If you’re having a hard time choosing between these options, consider clad sliding doors. Here, a wooden frame is encased in a layer of steel. These doors offer the advantages of wood with the low maintenance of metal.
- Aluminum: Like steel doors, aluminum patio doors are designed for durability and low maintenance. However, they’re much lighter than steel. These doors are cost and energy efficient, but they often encounter the same issues found in steel doors. Because they’re so much lighter, they’re more susceptible to dents and dings.
Glass Types and Options
Like other openings in an office or home, a sliding door can accommodate various types of glass. Safety glass, also known as tempered glass, is commonly used because it breaks into small pieces instead of dangerous shards.
Reflective glass is another option. Because of its protective, reflective coating, it effectively reduces heat gain into living and working spaces. Energy efficiency is a top concern for business owners and homeowners, and we’re here to help.
In many cases, sliding glass doors are made of two panes sealed with a gas-filled space in between. These are commonly called insulating glass doors, but they’re also known as dual pane or double pane doors.
A sliding glass door system can serve as a good insulator, but it’s important to remember that it will work differently than a conventional insulation-filled wall. Because of these differences, customers should consider their office or home’s climate when choosing door glazing.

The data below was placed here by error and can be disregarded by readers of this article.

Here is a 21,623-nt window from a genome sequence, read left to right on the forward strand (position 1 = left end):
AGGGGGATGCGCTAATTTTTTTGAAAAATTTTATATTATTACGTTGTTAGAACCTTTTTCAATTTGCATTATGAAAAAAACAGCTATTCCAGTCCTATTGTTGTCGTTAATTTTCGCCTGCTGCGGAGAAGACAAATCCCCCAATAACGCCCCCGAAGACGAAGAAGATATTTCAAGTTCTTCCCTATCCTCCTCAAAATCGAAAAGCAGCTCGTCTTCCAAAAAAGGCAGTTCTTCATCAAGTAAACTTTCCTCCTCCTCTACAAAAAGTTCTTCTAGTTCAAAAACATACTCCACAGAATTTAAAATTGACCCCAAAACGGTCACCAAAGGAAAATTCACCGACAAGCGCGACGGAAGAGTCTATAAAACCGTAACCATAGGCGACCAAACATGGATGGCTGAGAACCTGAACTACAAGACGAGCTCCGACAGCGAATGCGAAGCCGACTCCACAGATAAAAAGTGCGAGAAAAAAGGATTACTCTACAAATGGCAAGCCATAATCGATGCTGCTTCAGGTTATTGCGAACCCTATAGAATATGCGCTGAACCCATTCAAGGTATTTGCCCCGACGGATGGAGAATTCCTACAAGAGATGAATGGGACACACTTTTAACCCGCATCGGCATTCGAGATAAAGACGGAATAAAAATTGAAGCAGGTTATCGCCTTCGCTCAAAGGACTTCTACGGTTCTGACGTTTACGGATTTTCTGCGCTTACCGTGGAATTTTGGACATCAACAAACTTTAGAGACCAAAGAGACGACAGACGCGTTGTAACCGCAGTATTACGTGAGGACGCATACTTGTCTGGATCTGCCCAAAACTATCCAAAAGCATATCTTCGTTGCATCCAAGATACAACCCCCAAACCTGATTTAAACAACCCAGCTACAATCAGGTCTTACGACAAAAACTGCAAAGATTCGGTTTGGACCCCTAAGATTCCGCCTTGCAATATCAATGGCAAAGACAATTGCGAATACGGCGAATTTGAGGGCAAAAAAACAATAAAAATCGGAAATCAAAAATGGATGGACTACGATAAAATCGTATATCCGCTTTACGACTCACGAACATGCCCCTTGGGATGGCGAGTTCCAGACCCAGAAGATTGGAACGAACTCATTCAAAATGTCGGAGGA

Sometimes, Bigger is Better
A popular trend in office and home design is to bring the outside indoors, which requires better views and wider, glass-filled openings. Technological advances in the window and door industry are accommodating this trend, as today’s sliding doors can exceed 12 feet in height. Paired with KLEIN’s systems providing the highest degree of openness, you can impress guests with surprising sliding door abilities.
Though these systems cost more upfront, many of our products are much more affordable now than they were just a few short years ago. Quality sliding doors aren’t only considered a luxury design element; but they’re also becoming a necessity in a comfortable, energy-efficient office or home. With our advanced tracking and hardware systems, our doors are guaranteed to open and close quietly and gracefully.
Consider Your Options
As we’ve discussed in this guide, sliding doors come in a range of form factors and sizes to meet every homeowner or office planner’s needs. When you’ve carefully considered all options, your new sliding doors may become the focal point of the building.
If you’re thinking of installing sliding doors in a home or an office, inquiring about your options, or just want to find out more about industry advances, we’re here to help. Call today or fill out our brief online contact form to get in touch with a sliding glass door expert.